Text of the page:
Granulocyte Colony Stimulating X X X

Factor (G-CSF)

Granulocyte-MacrophageColony X X X

Stimulating Factor (GM-CSF)

CD68 Macrophages X X X

CD66b Neutrophils X X X

ICAM-1 X X X

[00066] Study Product and Dosing Regimen

The study products were packaged in sealed bottles containing 200 capsules consumed at 2 capsules b.i.d. (total 4 capsules/day; 2 g/day) with food. Capsules (prepared by Five-Star Pharmacy, Clive, IA) are size 00 and white-opaque in color containing:

Table 6. Product description.

XSurge is a 100% water-extracted, granulated, free-flowing, dry powder polyphenolic blend from black tea (Camellia sinensis) and green tea (Camellia sinensis) containing at least 40% total polyphenols and 1.3% theaflavins.

Avicel PH 105 (microcrystalline cellulose).

[00067] Statistical Analysis

Analysis (CON and Experimental Populations) consisted of group x time interactions for all variables measured using repeated measure ANOVA or ANCOVA. Phase I (Untrained) and Phase II (Trained) were treated as separate data sets, and were treated accordingly. Therefore, during Phase I, the CON group, PL group and XS group were compared, while during phase II the PL group and XS group were compared.

[00068] Results:

Descriptive Data

Table 8. Descriptive strength statistics at baseline for modified intent to treat protocol.

Table 9. Product intake.

[00069] Phase 1:

Effects of 28 days of supplementation (comparison of baseline to pre-exercise value in AP1- referred to here at post supplementation)

[00070] Performance Measures

Isokinetic Leg Extension EMG-RMS Measures

Differences were identified with isokinetic leg extension EMG-RMS measurements at both slow (30 sec, Fig. 4) and fast (180°/sec, Fig. 5). XS group had significantly higher EMG-RMS muscle signaling (indicative of muscle activation) following 28 days of supplementation than those individuals in the PL group.

[00071] Blood Measurements

Muscle damage, inflammation, oxidative stress, and stress hormones in blood [00072] Antioxidant Capacity

Four weeks of supplementation with XS increased serum antioxidant capacity as measured by antioxidant capacity assay in comparison to PL (Fig. 6). The change reflected is from the baseline value to the pre-exercise value in API, immediately prior to acute damaging muscle protocol and muscle biopsies. The current study confirms previous data on this ingredient which showed the ability of 13 weeks of supplementation to improve antioxidant capacity of the blood.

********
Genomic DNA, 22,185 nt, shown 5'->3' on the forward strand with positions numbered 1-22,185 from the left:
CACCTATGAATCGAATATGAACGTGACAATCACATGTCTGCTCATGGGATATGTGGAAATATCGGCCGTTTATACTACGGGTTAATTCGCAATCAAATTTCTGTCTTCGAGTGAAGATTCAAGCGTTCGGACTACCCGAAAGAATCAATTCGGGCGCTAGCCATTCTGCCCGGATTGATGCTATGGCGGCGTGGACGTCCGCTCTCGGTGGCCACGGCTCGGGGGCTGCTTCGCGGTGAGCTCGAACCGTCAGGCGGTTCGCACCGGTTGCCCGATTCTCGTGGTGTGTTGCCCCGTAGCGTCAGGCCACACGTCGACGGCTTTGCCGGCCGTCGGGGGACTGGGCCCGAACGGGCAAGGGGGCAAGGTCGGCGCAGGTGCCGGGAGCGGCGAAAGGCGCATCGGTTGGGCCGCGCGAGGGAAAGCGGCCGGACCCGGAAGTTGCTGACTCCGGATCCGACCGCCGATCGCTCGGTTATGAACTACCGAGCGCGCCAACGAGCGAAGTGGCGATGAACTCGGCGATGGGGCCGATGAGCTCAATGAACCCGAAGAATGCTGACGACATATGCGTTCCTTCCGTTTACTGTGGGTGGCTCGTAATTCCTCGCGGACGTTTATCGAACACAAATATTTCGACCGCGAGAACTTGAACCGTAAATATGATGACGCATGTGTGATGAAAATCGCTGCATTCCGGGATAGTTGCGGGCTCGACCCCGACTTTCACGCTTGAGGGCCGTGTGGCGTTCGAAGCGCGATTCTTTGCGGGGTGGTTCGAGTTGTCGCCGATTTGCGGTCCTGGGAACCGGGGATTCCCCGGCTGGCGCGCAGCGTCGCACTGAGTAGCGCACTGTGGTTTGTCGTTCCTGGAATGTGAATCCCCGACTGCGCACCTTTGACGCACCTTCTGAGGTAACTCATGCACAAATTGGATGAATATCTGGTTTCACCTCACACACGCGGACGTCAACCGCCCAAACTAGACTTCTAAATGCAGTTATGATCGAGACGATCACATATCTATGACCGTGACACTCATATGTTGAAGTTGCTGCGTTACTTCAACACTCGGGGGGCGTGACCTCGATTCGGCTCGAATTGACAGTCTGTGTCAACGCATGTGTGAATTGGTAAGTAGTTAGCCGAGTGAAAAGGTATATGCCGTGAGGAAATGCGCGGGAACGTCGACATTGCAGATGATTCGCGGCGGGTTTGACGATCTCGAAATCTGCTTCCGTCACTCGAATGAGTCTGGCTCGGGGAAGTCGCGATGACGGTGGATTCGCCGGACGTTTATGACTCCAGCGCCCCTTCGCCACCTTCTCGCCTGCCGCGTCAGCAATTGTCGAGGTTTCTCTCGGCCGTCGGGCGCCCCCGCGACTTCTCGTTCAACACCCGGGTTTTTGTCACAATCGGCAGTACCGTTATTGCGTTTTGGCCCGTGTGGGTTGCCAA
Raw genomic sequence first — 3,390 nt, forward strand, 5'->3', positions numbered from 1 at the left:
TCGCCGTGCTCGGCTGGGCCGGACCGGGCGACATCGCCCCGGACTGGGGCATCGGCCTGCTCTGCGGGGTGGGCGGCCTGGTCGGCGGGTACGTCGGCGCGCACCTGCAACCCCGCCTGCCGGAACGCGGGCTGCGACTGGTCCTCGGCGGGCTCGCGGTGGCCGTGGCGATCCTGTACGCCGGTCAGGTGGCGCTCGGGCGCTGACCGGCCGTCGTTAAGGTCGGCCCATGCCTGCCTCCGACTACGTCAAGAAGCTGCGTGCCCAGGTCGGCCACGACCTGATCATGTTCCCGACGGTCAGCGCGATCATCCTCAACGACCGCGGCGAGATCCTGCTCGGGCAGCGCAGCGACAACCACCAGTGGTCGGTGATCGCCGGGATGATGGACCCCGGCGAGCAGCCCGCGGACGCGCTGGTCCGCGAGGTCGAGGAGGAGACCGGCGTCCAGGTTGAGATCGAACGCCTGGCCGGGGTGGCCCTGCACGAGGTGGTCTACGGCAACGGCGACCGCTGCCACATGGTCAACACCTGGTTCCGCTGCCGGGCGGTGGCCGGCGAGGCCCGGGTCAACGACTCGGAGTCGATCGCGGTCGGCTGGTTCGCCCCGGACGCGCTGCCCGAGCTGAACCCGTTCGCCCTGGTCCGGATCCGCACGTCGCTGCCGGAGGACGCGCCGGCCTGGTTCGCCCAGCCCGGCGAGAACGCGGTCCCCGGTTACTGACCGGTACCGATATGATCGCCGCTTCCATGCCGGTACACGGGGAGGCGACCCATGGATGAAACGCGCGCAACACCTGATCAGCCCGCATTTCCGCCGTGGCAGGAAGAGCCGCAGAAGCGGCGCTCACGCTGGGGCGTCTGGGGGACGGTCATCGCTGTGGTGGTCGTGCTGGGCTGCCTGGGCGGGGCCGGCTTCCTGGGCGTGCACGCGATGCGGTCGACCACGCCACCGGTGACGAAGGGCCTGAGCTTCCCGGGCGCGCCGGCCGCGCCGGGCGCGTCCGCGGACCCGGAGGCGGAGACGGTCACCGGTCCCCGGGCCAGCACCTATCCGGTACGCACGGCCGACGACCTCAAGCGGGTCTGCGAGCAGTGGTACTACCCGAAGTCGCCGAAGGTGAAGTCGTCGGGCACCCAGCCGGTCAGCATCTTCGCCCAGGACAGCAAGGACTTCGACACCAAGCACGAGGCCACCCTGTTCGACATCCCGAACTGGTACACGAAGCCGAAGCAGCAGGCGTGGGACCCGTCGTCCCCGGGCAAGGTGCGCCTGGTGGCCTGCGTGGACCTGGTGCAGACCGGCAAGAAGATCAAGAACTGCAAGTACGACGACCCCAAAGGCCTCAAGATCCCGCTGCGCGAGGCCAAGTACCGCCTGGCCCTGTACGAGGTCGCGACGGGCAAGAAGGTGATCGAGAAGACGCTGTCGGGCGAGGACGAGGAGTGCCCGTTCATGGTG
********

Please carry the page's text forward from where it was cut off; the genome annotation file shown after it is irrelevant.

[00073] Cortisol

Four weeks of supplementation with XS normalized and prevented the increases in Cortisol levels in comparison to the increased Cortisol observed in the PL group (Fig. 7). The change reflected is from the baseline value to the pre-exercise value in API, immediately prior to acute damaging muscle protocol and muscle biopsies.

[00074] GSH Reductase

GSH reductase increased in the XS group following four weeks of supplementation in comparison to the PL group. An increase of 47% was observed in the XS group from the baseline value to the pre-exercise value at API, immediately prior to acute damaging muscle protocol and muscle biopsies, in comparison to the 8% increase in the PL group (P=0.042).

[00075] Phase 1:

Effects of 28 days of supplementation on recovery from an acute damaging protocol.

Performance Measures

Isokinetic leg extension PKT

[00076] Loss of strength from pre-exercise values at identified at 96 hours following an acute damaging protocol which was conducted following supplementation (Fig. 8). Loss of strength as measured by peak torque (isokinetically at moderate speed from Biodex) was not different in individuals who consumed XS compared to CON subjects (non-exercise group) who did not undergo the acute muscle damaging protocol. However, individuals who consumed PL had significantly increased loss of strength compared to CON group. These data confirm previous results showing XS improved recovery as measured by peak torque following 13 weeks of supplementation.

[00077] Vertical Jump on Force Plate PP Loss of peak power from pre-exercise values were identified 1 hour following an acute damaging protocol which was conducted following supplementation (Fig. 9). Loss of peak power in verticle jump was not different in individuals who consumed XS compared to CON subjects (non-exercise group) who did not undergo the acute muscle damaging protocol. However, individuals who consumed PL had significantly less peak power compared to CON group.

[00078] Blood Measurements

Muscle damage, inflammation, oxidative stress, cellularchanges, and stress hormones in blood Changes in the granulocyte percentage (CD1 lb, Fig. 12) in circulation in response to resistance exercise. Granulocyte percentage for PL was significantly greater at 48H than CON (p = 0.026) or XS p = 0.022).

[00079] Testosterone

Individuals consuming XS had an increased testosterone concentration immediately post exercise in comparison to the CON group which had not completed the muscle damaging protocol (Fig. 10). Although all values were still within the normal values for adult males. Any differences identified were not longer present at 1 hour post exercise.

[00080] Intramuscular Protein Content